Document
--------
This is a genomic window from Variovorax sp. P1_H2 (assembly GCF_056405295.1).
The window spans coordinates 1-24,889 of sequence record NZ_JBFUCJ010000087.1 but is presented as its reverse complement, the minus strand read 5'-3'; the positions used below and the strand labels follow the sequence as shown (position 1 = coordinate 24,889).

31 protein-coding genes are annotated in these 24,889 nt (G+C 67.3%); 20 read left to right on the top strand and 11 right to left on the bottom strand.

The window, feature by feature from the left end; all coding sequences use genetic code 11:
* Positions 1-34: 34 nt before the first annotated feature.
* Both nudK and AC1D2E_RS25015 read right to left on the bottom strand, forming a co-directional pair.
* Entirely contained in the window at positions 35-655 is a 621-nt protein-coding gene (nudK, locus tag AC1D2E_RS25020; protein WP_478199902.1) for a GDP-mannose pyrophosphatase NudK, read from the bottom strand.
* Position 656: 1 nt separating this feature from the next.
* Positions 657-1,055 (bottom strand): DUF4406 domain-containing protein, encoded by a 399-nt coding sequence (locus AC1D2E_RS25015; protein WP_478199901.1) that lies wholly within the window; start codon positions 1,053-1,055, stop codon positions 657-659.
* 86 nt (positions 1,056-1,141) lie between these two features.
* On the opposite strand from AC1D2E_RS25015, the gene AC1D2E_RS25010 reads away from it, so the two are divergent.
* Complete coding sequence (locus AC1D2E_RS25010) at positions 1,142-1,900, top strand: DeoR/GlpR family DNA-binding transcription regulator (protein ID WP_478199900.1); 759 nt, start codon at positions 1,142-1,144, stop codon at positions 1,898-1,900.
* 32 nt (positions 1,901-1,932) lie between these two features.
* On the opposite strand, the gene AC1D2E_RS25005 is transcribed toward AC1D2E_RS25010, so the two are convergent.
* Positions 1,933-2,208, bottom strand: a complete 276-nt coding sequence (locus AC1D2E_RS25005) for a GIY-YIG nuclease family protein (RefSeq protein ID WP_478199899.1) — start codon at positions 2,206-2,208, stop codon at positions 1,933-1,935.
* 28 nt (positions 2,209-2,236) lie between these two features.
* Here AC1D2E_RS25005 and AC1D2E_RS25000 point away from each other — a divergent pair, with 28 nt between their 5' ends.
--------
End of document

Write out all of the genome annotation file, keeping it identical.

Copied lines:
This is a genomic window from Variovorax sp. P1_H2 (assembly GCF_056405295.1).
The window spans coordinates 1-24,889 of sequence record NZ_JBFUCJ010000087.1 but is presented as its reverse complement, the minus strand read 5'-3'; the positions used below and the strand labels follow the sequence as shown (position 1 = coordinate 24,889).

31 protein-coding genes are annotated in these 24,889 nt (G+C 67.3%); 20 read left to right on the top strand and 11 right to left on the bottom strand.

The window, feature by feature from the left end; all coding sequences use genetic code 11:
* Positions 1-34: 34 nt before the first annotated feature.
* Both nudK and AC1D2E_RS25015 read right to left on the bottom strand, forming a co-directional pair.
* Entirely contained in the window at positions 35-655 is a 621-nt protein-coding gene (nudK, locus tag AC1D2E_RS25020; protein WP_478199902.1) for a GDP-mannose pyrophosphatase NudK, read from the bottom strand.
* Position 656: 1 nt separating this feature from the next.
* Positions 657-1,055 (bottom strand): DUF4406 domain-containing protein, encoded by a 399-nt coding sequence (locus AC1D2E_RS25015; protein WP_478199901.1) that lies wholly within the window; start codon positions 1,053-1,055, stop codon positions 657-659.
* 86 nt (positions 1,056-1,141) lie between these two features.
* On the opposite strand from AC1D2E_RS25015, the gene AC1D2E_RS25010 reads away from it, so the two are divergent.
* Complete coding sequence (locus AC1D2E_RS25010) at positions 1,142-1,900, top strand: DeoR/GlpR family DNA-binding transcription regulator (protein ID WP_478199900.1); 759 nt, start codon at positions 1,142-1,144, stop codon at positions 1,898-1,900.
* 32 nt (positions 1,901-1,932) lie between these two features.
* On the opposite strand, the gene AC1D2E_RS25005 is transcribed toward AC1D2E_RS25010, so the two are convergent.
* Positions 1,933-2,208, bottom strand: a complete 276-nt coding sequence (locus AC1D2E_RS25005) for a GIY-YIG nuclease family protein (RefSeq protein ID WP_478199899.1) — start codon at positions 2,206-2,208, stop codon at positions 1,933-1,935.
* 28 nt (positions 2,209-2,236) lie between these two features.
* Here AC1D2E_RS25005 and AC1D2E_RS25000 point away from each other — a divergent pair, with 28 nt between their 5' ends.